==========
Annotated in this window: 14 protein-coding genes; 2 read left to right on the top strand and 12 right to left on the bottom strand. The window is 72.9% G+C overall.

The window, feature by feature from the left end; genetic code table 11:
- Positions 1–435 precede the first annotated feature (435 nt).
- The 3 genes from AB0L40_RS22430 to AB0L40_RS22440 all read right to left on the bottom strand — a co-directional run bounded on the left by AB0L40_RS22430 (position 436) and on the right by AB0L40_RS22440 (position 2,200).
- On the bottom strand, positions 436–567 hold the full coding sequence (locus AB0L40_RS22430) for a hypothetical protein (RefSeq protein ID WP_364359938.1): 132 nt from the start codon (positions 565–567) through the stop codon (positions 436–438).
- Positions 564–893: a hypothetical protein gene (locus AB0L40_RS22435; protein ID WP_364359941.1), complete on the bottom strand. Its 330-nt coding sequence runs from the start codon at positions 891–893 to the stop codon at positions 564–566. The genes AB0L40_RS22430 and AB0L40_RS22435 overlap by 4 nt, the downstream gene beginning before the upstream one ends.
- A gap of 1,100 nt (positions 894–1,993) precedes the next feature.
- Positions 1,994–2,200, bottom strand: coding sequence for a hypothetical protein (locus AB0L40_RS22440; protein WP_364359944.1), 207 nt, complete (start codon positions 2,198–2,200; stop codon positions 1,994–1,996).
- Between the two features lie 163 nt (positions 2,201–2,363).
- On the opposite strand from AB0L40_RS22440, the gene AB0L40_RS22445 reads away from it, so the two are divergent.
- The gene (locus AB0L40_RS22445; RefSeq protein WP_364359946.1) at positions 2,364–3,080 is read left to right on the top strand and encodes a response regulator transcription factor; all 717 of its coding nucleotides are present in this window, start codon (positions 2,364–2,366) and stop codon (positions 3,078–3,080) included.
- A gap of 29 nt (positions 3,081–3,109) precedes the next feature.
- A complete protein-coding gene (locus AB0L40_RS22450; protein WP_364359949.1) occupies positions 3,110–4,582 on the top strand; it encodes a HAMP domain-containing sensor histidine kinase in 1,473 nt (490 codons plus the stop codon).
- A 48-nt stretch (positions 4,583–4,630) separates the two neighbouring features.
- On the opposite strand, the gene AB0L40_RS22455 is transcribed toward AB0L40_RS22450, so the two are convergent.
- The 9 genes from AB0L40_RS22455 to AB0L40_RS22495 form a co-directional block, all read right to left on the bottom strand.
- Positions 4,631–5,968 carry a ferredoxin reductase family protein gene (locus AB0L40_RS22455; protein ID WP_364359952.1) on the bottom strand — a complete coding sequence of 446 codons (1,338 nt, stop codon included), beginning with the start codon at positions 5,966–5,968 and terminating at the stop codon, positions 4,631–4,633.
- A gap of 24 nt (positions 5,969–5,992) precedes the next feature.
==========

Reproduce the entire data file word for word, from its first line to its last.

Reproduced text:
Annotated in this window: 14 protein-coding genes; 2 read left to right on the top strand and 12 right to left on the bottom strand. The window is 72.9% G+C overall.

The window, feature by feature from the left end; genetic code table 11:
- Positions 1–435 precede the first annotated feature (435 nt).
- The 3 genes from AB0L40_RS22430 to AB0L40_RS22440 all read right to left on the bottom strand — a co-directional run bounded on the left by AB0L40_RS22430 (position 436) and on the right by AB0L40_RS22440 (position 2,200).
- On the bottom strand, positions 436–567 hold the full coding sequence (locus AB0L40_RS22430) for a hypothetical protein (RefSeq protein ID WP_364359938.1): 132 nt from the start codon (positions 565–567) through the stop codon (positions 436–438).
- Positions 564–893: a hypothetical protein gene (locus AB0L40_RS22435; protein ID WP_364359941.1), complete on the bottom strand. Its 330-nt coding sequence runs from the start codon at positions 891–893 to the stop codon at positions 564–566. The genes AB0L40_RS22430 and AB0L40_RS22435 overlap by 4 nt, the downstream gene beginning before the upstream one ends.
- A gap of 1,100 nt (positions 894–1,993) precedes the next feature.
- Positions 1,994–2,200, bottom strand: coding sequence for a hypothetical protein (locus AB0L40_RS22440; protein WP_364359944.1), 207 nt, complete (start codon positions 2,198–2,200; stop codon positions 1,994–1,996).
- Between the two features lie 163 nt (positions 2,201–2,363).
- On the opposite strand from AB0L40_RS22440, the gene AB0L40_RS22445 reads away from it, so the two are divergent.
- The gene (locus AB0L40_RS22445; RefSeq protein WP_364359946.1) at positions 2,364–3,080 is read left to right on the top strand and encodes a response regulator transcription factor; all 717 of its coding nucleotides are present in this window, start codon (positions 2,364–2,366) and stop codon (positions 3,078–3,080) included.
- A gap of 29 nt (positions 3,081–3,109) precedes the next feature.
- A complete protein-coding gene (locus AB0L40_RS22450; protein WP_364359949.1) occupies positions 3,110–4,582 on the top strand; it encodes a HAMP domain-containing sensor histidine kinase in 1,473 nt (490 codons plus the stop codon).
- A 48-nt stretch (positions 4,583–4,630) separates the two neighbouring features.
- On the opposite strand, the gene AB0L40_RS22455 is transcribed toward AB0L40_RS22450, so the two are convergent.
- The 9 genes from AB0L40_RS22455 to AB0L40_RS22495 form a co-directional block, all read right to left on the bottom strand.
- Positions 4,631–5,968 carry a ferredoxin reductase family protein gene (locus AB0L40_RS22455; protein ID WP_364359952.1) on the bottom strand — a complete coding sequence of 446 codons (1,338 nt, stop codon included), beginning with the start codon at positions 5,966–5,968 and terminating at the stop codon, positions 4,631–4,633.
- A gap of 24 nt (positions 5,969–5,992) precedes the next feature.